Jharkhand is infamous for ‘witch hunting’. The National Crime Records Bureau (NCRB) data reveals that Jharkhand tops the list of states from 2013 to 2016 when it comes to witch hunting deaths. As many as 523 women, besides hundreds of men, were lynched on the suspicion of practicing witchcraft from 2001 to 2016. Between 2012 and 2014, 127 women were killed after being branded witches. There have been 1,857 incidents of witch-hunt from 2014 to June 2016 in the state. Police data showed that between 2016 and May 2019, 123 people, mostly women, were killed for the same reason. In the same period 88 people were killed in Naxal violence.
And yet, it has never been an election issue.
“About six years back witch-hunting cases were considered to be an internal family matter. The police would often connect it to land grabbing and other such cases. The problem is that the state does not identify with hunting as an issue of women violence,” said Reshma, state coordinator of AALI. She explained that the first flaw is in the data.
While the official data of State Crime Records Bureau (SCRB) show 26 people were killed in 2018 and 41 in 2017, Reshma said that their independent survey shows the numbers to be much higher-- 46 in 2015, 39 in 2016 and 34 in 2017. The number of people who have been booked under the Dayan Act has been consistently above 600 since the Act came into place, according to the AALI survey.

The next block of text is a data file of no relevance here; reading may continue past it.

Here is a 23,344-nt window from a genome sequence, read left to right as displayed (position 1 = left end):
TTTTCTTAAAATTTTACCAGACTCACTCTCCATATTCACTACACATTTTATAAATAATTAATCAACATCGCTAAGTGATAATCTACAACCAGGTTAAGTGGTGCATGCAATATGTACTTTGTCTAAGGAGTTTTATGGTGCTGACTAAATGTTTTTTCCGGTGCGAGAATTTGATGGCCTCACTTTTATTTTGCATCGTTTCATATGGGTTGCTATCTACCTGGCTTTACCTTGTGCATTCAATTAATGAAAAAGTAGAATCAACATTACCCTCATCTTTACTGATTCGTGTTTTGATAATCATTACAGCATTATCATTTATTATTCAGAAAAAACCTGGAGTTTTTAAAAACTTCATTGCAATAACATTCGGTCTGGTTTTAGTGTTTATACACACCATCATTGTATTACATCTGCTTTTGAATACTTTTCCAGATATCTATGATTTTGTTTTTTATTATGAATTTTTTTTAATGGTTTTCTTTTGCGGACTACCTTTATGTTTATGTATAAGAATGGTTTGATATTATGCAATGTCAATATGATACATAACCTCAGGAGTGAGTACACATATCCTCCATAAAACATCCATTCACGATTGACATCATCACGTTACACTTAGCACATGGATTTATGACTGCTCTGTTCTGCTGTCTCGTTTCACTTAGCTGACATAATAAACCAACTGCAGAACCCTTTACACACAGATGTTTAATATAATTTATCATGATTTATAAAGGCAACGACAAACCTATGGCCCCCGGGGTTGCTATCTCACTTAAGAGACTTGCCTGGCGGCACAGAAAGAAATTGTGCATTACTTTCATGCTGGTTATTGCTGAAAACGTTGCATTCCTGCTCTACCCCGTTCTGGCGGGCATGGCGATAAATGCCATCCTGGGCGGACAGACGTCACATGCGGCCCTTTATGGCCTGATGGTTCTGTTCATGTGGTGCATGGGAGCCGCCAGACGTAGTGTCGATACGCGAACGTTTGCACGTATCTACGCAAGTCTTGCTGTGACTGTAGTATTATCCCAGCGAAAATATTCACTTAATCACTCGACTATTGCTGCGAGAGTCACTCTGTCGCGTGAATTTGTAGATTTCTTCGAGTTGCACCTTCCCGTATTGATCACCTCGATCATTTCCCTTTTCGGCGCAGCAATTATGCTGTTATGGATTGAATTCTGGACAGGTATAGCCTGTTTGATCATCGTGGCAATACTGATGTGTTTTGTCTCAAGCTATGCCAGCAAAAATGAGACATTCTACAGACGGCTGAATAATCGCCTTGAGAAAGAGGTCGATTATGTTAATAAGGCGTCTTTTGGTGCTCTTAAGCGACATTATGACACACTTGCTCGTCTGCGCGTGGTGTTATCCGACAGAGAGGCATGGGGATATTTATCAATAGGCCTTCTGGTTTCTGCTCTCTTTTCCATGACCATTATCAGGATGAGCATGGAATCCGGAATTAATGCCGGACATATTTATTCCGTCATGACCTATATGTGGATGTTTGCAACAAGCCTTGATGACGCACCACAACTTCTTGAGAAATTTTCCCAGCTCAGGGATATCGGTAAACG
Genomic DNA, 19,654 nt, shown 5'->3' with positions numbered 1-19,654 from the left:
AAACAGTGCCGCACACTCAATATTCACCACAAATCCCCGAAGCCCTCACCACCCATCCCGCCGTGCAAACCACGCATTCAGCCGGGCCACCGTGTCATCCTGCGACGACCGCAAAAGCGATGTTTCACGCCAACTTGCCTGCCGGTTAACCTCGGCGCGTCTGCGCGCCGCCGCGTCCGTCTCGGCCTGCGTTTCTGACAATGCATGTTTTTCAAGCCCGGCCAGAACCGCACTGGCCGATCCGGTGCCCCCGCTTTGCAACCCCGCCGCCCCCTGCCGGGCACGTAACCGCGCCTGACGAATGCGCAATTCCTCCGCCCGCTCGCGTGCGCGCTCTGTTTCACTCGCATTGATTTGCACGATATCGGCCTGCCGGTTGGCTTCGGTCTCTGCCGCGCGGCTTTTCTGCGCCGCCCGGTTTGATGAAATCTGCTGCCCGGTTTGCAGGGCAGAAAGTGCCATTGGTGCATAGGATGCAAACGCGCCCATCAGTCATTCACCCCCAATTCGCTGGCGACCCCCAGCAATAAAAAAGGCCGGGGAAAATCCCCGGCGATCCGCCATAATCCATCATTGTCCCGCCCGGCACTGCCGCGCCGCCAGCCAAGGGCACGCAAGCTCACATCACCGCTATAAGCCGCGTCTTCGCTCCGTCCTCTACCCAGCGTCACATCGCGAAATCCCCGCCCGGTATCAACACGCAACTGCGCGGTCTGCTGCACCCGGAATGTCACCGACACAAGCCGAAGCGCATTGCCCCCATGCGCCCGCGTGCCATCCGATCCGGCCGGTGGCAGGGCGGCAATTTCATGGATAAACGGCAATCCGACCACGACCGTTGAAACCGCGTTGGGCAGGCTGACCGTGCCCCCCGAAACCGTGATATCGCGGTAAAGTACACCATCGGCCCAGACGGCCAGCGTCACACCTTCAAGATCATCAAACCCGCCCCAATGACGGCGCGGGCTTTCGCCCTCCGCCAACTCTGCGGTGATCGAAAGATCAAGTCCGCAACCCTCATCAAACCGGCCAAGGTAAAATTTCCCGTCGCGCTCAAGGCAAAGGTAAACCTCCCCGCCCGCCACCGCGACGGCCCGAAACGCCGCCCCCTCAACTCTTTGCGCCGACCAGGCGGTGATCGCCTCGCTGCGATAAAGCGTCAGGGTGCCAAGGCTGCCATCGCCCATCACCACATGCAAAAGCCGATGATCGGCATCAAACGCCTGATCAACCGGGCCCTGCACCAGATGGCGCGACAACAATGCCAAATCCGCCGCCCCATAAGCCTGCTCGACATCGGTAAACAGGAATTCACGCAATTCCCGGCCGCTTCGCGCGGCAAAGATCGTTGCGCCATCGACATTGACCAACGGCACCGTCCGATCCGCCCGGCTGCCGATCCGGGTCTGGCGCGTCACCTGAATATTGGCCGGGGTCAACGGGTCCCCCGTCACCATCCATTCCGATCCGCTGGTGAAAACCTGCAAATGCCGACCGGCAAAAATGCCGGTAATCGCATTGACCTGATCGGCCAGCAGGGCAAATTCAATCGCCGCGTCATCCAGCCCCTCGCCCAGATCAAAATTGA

About two years back, five women from Kanjia Marhatola village, who were branded witches, were stripped, paraded naked and then hacked to death. A mob of 50 people including children were a part of the horrific killing. The same year, in Dulmi village of Sonahatu block, a 65-year-old woman and her daughter were branded as witches by their relatives. They were allegedly forced to consume human excreta and drink toilet. This was followed by shaving their heads near the bank of Subernarekha river. They were then asked to take baths to “wash their sins”.
In Jharkhand, once branded a witch, the woman is subjected to various forms of torture, often raped, paraded and then brutally killed. Their entire families are ostracised by the villagers. “When a woman’s husband dies, she is forced to leave the village and hide somewhere. Widowed women get targeted as witches because they are most vulnerable,” said Reshma.
“The thought that I can be attacked anytime haunts me. Neither am I safe nor are my daughters,” a woman who had been branded a witch once told Reshma. The activist said that when a woman is branded “Dayan” the entire family faces threat. Usually, it’s the daughters, say Reshma. Called “Dayan’s baccha” they face so much harassment that often they stop going to schools.
After much outrage, the state brought in Prevention of Witch (daain) Practices Act, 2001 to specifically tackle the issue, however, the Act remains toothless. Under the law, the punishment remains a small fine of Rs 1,000-2,000 or imprisonment of three months to one year for branding someone as a witch. While these are non-bailable, the punishment is too meager to stop anyone.